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The U.S. Supreme Court on Tuesday sided with the Trump administration to not extend the census count instead of allowing it to continue through the end of October.
The Trump administration had asked the nation’s high court to suspend a district court’s order permitting the 2020 census to continue through the end of the month. The Trump administration argued that the head count needed to end immediately so the U.S. Census Bureau had enough time to crunch the numbers before a congressionally mandated year-end deadline for turning in figures used for deciding how many congressional seats each state gets.
A coalition of local governments and civil rights groups had sued the Trump administration, arguing that minorities and others in hard-to-count communities would be missed if the count ended early. They said the census schedule was cut short to accommodate a July order from Trump that would exclude people in the country illegally from the numbers used to decide how many congressional seats each state gets.
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The Supreme Court’s ruling came through an unsigned order. Associate Justice Sonia Sotomayor was the lone justice to dissent.
“The harms caused by rushing this year’s census count are irreparable,” Sotomayor wrote. She added that states will “suffer their lasting impact for at least the next 10 years.”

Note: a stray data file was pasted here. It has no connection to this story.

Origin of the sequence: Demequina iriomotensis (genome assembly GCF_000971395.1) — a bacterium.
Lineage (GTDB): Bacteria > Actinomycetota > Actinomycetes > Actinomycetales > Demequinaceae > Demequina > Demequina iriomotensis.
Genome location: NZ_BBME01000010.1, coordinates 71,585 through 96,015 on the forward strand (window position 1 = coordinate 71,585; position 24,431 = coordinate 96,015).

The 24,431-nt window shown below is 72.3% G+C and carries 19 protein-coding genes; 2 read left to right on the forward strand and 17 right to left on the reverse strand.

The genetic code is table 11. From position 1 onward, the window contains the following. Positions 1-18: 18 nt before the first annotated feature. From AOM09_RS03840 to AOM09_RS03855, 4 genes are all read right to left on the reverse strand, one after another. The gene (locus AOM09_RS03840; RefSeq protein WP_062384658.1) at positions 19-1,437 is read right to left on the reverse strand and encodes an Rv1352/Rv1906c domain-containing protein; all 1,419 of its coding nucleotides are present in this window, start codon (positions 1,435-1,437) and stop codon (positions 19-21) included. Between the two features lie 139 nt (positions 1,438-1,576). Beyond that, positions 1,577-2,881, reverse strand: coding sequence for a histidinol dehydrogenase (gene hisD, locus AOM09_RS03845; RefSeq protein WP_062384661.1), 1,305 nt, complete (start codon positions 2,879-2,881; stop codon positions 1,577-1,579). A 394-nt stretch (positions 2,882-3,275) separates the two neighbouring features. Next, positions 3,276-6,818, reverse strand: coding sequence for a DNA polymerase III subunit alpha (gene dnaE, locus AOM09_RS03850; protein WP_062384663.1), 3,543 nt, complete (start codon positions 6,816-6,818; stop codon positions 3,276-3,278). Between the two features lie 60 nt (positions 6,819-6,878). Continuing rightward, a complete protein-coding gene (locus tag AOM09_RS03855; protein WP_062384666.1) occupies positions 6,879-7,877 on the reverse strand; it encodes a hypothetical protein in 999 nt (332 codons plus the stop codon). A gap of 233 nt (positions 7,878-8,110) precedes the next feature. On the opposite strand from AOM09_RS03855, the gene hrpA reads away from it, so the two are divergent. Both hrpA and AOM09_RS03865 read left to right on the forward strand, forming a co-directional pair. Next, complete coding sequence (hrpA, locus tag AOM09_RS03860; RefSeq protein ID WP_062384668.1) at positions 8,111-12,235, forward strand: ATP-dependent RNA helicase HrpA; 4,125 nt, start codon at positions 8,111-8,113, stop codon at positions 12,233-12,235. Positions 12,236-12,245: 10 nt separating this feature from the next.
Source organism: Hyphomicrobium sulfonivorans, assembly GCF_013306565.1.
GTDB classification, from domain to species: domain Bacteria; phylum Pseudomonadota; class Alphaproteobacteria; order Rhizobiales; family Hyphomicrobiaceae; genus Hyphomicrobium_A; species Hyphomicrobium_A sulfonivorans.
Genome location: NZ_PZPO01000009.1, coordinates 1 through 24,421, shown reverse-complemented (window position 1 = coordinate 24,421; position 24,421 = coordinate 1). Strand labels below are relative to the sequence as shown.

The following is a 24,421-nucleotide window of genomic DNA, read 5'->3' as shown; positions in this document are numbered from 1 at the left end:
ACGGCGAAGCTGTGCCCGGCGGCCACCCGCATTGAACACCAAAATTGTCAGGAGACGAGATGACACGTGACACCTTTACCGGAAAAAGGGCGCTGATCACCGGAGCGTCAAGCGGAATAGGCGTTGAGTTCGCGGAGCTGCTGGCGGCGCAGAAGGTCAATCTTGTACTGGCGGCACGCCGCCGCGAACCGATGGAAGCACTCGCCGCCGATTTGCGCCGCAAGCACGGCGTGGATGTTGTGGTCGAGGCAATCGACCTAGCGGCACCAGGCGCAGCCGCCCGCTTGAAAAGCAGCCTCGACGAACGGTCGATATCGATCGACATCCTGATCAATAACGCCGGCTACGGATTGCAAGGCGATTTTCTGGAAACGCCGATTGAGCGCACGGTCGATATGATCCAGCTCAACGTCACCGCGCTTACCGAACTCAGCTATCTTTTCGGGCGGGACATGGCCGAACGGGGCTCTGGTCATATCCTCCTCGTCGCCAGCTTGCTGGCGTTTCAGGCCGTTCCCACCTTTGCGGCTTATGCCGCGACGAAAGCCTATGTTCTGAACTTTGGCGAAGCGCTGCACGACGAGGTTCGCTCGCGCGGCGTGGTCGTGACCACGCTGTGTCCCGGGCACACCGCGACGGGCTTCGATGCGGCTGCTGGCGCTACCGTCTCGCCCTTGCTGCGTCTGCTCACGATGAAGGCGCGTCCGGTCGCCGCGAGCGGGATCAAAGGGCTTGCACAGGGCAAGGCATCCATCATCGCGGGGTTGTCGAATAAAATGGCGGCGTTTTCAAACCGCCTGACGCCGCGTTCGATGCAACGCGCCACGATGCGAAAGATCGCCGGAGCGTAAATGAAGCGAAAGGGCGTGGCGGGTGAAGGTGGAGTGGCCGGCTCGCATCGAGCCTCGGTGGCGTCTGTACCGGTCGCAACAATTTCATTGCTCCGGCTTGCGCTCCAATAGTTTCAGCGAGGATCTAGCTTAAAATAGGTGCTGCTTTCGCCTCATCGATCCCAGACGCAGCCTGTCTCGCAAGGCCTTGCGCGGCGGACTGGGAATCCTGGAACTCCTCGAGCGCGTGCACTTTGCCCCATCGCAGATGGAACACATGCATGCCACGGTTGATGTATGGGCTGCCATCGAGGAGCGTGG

The onset of the coronavirus pandemic in March complicated efforts to complete the census count on its original timeline.
In April, the Census Bureau submitted a plan to complete its count by Oct. 31 and report apportionment figures – the numbers used to determine each state’s representative count — at the end of April 2021. The figures also determine the number of Electoral College votes each state receives. The proposal passed through the House but was not taken up in the Senate.
The administration later reserved course and announced in August that it would end the census count by Sept. 30 in order to submit apportionment figures on Dec. 31.
Last month, U.S. District Judge Lucy Koh in the Northern District of California issued an injunction effectively ordering the Census Bureau to continue its count through Oct. 31. That caused the deadlines to revert back to the previous Census Bureau plan that called for the reporting of apportionment figures at the end of April 2021.
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An appellate court panel upheld Koh’s order allowing the census to continue through October but struck down the part that suspended the Dec. 31 deadline for turning in apportionment numbers.
A federal appeals court in New York struck down a Trump administration order that sought to exclude undocumented immigrants from being included in the census count. The administration has appealed that ruling.
The Associated Press contributed to this report.
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